Kedar: OK, you've convinced me: maybe fence-straddling is the best position on this issue. Let's see if we can make any progress on the New Riddle of Induction.

Ram: You won't find me straddling the fence on that one. The new riddle has been around since the 1950's so maybe, like grue, it too is past time t when it should be called something else -- like maybe the 'Solved Riddle of Induction.' (snicker, snicker)

Kedar: I don't get it. I confess I don't know anything about the new riddle.

Ram: Oh I see. Before I give my solution to the new riddle, I have to explain it. As Goodman argued, Hume's solution to the problem of induction leaves open the conditions under which regularities get habituated. Not all regularities get habituated: for example, while it's true that the evidence to date has supported the claim that all emeralds are green, it's also true that the same evidence is consistent with the claim that all emeralds are grue, where an emerald is grue if examined before some future time t and found to be green or otherwise is blue. The riddle is to give criteria under which the first regularity is supported by the evidence to date but the second regularity is not.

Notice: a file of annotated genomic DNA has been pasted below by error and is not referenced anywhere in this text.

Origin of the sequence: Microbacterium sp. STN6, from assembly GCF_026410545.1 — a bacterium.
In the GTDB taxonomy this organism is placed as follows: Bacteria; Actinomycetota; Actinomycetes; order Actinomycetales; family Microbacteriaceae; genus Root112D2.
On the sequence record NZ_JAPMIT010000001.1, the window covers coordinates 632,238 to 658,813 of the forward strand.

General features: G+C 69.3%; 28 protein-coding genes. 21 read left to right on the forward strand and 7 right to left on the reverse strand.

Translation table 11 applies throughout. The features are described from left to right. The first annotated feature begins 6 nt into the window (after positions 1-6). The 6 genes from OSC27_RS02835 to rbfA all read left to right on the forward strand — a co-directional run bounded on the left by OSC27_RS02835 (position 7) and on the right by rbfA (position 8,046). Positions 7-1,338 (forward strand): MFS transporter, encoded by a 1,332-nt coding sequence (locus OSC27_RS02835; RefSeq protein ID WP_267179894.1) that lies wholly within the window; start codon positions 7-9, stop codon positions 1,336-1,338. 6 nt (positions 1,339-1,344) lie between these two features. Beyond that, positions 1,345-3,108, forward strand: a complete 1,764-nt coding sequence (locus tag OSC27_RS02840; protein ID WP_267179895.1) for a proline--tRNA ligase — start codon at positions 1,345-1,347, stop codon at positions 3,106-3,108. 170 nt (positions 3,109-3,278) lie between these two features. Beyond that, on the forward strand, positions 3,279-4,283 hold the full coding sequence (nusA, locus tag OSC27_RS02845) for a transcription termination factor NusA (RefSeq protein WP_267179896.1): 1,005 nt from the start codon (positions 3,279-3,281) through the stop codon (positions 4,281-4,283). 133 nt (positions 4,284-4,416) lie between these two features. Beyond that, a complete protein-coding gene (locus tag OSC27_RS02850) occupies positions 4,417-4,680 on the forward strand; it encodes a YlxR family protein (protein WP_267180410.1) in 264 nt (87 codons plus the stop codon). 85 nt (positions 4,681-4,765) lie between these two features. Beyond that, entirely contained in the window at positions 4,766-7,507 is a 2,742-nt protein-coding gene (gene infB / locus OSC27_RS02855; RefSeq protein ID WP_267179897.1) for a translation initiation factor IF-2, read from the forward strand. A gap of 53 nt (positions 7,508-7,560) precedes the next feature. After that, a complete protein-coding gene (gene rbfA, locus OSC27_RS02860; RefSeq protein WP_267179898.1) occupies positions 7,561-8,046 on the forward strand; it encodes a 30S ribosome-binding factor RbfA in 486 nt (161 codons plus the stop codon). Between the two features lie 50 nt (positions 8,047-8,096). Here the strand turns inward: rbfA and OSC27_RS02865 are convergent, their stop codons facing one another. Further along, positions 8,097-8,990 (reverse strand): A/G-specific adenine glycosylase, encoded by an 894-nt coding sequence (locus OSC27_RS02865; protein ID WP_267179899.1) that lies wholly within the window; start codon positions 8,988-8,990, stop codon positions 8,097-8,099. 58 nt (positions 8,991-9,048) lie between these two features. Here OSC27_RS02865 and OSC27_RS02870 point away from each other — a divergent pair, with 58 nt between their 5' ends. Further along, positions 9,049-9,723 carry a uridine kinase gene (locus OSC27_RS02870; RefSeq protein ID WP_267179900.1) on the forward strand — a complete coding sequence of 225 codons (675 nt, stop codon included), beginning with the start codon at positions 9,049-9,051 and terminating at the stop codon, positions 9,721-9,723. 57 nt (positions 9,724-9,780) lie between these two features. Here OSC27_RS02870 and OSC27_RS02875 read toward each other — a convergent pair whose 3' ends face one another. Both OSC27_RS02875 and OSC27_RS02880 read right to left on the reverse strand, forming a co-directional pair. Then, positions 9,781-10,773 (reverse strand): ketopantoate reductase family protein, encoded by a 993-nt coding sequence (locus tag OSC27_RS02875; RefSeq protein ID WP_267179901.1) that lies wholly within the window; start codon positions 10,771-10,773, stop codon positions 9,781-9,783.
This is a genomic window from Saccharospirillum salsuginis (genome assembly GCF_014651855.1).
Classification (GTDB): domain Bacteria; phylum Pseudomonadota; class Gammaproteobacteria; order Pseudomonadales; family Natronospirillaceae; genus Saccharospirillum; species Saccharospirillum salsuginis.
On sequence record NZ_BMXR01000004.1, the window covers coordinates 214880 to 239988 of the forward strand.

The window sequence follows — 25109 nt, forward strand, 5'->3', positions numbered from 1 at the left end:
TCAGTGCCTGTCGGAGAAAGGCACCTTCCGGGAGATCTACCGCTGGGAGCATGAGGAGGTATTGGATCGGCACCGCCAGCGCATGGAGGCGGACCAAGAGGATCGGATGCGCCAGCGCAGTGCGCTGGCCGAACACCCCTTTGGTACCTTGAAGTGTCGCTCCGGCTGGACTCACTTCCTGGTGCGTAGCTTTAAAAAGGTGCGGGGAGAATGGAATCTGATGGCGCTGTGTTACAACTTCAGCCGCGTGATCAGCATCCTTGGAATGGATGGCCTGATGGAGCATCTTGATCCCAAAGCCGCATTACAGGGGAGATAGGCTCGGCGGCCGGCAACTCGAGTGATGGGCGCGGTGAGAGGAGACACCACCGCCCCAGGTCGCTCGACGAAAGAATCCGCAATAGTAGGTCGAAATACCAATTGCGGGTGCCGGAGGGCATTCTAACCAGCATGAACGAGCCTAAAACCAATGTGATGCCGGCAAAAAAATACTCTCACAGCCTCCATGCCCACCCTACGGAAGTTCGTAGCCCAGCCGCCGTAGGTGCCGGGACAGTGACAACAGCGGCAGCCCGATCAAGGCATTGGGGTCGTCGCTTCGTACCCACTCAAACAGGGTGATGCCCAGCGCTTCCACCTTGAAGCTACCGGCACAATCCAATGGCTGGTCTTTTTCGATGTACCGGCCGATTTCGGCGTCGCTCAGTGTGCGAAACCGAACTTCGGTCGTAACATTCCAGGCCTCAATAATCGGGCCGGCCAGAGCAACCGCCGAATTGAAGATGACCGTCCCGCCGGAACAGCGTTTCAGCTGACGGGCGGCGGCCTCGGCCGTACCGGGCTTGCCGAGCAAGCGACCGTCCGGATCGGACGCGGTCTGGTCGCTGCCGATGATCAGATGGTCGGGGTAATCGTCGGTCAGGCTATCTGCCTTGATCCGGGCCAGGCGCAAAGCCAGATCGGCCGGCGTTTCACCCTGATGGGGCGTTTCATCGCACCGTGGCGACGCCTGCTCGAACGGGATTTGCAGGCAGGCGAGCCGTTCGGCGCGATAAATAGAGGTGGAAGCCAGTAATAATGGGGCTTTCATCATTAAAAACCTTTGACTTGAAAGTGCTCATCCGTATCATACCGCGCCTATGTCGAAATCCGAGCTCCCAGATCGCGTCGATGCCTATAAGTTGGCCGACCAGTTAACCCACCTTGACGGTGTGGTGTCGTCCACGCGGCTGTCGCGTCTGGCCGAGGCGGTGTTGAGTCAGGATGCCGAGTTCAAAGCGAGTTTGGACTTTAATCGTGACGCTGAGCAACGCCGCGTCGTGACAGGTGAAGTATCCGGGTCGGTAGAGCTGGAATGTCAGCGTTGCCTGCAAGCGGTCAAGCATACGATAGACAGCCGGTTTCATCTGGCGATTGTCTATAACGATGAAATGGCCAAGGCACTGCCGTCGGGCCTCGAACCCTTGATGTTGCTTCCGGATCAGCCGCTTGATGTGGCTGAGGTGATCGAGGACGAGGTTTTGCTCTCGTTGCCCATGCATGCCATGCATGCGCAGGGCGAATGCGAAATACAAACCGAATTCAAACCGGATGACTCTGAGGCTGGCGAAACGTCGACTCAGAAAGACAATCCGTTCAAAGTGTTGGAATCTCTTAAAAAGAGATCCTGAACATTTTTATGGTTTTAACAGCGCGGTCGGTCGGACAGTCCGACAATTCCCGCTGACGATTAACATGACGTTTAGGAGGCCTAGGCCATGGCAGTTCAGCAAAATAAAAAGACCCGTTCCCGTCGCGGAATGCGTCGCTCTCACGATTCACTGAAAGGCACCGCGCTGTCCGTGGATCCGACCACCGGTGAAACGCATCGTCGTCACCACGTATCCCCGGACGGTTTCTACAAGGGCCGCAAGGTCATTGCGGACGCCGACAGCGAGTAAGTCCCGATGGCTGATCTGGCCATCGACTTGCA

Kedar: Can't we disqualify the second hypothesis on the grounds that it employs a disjunctive predicate and refers to a particular time instant? Proper scientific predicates shouldn't have such characteristics.

Ram: Goodman has a nice response to such an objection. Analogous to grue, he defines another predicate, bleen such that an object is bleen if examined before t and found to be blue and green otherwise. If we adopt grue and bleen as our primitive predicates then green and blue turn out to have disjunctive definitions which refer to a time instant. The moral Goodman wants us to draw is that preferring one set of predicates over the other is purely a matter of practice, practice conditioned by which predicates have been used successfully in past projections.